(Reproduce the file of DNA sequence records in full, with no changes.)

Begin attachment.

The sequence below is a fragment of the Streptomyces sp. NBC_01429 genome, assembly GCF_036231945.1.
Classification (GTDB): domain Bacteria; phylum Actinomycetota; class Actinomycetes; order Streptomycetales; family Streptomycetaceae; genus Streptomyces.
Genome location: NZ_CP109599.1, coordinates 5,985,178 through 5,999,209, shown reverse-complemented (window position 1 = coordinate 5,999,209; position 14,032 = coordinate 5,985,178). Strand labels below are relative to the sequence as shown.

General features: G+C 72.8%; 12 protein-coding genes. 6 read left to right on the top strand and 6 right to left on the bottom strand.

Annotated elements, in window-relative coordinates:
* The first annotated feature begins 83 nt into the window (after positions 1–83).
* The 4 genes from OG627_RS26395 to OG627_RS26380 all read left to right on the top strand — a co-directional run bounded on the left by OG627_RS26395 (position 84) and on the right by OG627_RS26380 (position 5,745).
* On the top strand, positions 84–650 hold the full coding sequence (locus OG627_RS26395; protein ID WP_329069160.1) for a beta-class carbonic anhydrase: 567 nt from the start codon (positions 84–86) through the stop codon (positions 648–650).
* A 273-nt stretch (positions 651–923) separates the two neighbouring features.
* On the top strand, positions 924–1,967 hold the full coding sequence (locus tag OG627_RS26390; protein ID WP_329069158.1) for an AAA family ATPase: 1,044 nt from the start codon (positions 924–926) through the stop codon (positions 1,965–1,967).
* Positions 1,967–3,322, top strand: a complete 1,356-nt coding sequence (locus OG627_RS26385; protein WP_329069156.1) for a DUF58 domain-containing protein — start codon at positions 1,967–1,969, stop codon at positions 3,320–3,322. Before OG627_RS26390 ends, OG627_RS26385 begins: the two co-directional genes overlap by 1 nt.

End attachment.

The sequence below is a fragment of the Streptomyces sp. NBC_01429 genome, assembly GCF_036231945.1.
Classification (GTDB): domain Bacteria; phylum Actinomycetota; class Actinomycetes; order Streptomycetales; family Streptomycetaceae; genus Streptomyces.
Genome location: NZ_CP109599.1, coordinates 5,985,178 through 5,999,209, shown reverse-complemented (window position 1 = coordinate 5,999,209; position 14,032 = coordinate 5,985,178). Strand labels below are relative to the sequence as shown.

General features: G+C 72.8%; 12 protein-coding genes. 6 read left to right on the top strand and 6 right to left on the bottom strand.

Annotated elements, in window-relative coordinates:
* The first annotated feature begins 83 nt into the window (after positions 1–83).
* The 4 genes from OG627_RS26395 to OG627_RS26380 all read left to right on the top strand — a co-directional run bounded on the left by OG627_RS26395 (position 84) and on the right by OG627_RS26380 (position 5,745).
* On the top strand, positions 84–650 hold the full coding sequence (locus OG627_RS26395; protein ID WP_329069160.1) for a beta-class carbonic anhydrase: 567 nt from the start codon (positions 84–86) through the stop codon (positions 648–650).
* A 273-nt stretch (positions 651–923) separates the two neighbouring features.
* On the top strand, positions 924–1,967 hold the full coding sequence (locus tag OG627_RS26390; protein ID WP_329069158.1) for an AAA family ATPase: 1,044 nt from the start codon (positions 924–926) through the stop codon (positions 1,965–1,967).
* Positions 1,967–3,322, top strand: a complete 1,356-nt coding sequence (locus OG627_RS26385; protein WP_329069156.1) for a DUF58 domain-containing protein — start codon at positions 1,967–1,969, stop codon at positions 3,320–3,322. Before OG627_RS26390 ends, OG627_RS26385 begins: the two co-directional genes overlap by 1 nt.